[R] Replying to replies in the forum

Marc Schwartz marc_schwartz at me.com
Wed Apr 5 19:46:13 CEST 2017

> On Apr 5, 2017, at 11:41 AM, Tunga Kantarcı <tungakantarci at gmail.com> wrote:
> OK I cannot figure this out clearly in the guidelines of posting. When
> I reply to a message I should out "Re:" in front of the subject line
> of the original post. So if the subject line of the original post it
> is "this is a post", then I should use "Re: this is a post" in the
> subject line, for my reply to appear under the original post, and not
> in the forum as a new message.
> But then I cannot figure out what subject line I should use to reply
> to a given reply. That is, suppose the original subject line is "this
> is a post" and there are replies under the post, and that I want to
> reply to one of the replies. How I specify in the subject line so that
> my reply appears under the reply of a certain person? Or do I have to
> use the reply features of gmail?
> Meanwhile, why the guidelines is implicit about this?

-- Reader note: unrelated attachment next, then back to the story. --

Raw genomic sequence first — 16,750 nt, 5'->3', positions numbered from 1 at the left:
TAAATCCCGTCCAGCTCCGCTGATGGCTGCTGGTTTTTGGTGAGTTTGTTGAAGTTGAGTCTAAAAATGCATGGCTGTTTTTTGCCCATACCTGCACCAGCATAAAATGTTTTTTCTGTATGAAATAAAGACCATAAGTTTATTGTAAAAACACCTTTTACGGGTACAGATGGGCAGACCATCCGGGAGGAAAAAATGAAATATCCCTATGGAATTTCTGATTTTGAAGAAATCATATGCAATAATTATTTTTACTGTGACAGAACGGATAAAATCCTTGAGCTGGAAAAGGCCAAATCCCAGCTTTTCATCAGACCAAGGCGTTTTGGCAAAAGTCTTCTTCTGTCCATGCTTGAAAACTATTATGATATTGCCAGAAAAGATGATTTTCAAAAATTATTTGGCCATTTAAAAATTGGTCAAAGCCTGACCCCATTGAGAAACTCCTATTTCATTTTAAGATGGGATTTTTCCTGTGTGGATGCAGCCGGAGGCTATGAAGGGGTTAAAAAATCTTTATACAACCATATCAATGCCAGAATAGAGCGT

There is an R Posting Guide here:


which is a good place to start.

Generally, if you want to reply to a post and keep the thread intact, always use "reply-all" and that will keep thread participants copied, the post sent to all list subscribers, and the posts in the public archives for future use. 

Most e-mail clients (stand alone or web based) will add the "re:" prefix automatically, if not already present.

Threads are not kept intact in the list archives based upon the subject line alone, even though some e-mail clients may do so. This is why there can be a change in the subject line when using reply-all and the reply post will be kept with the original thread.

If, on the other hand, you create a new e-mail and just use "re: the original subject line" in the subject, that will start a new thread in the archive.

Don't use "reply" only to a post, unless specifically asked, as that will only copy one person, not the list nor the archives, and the communication will only be between you and that person, which is frowned upon.



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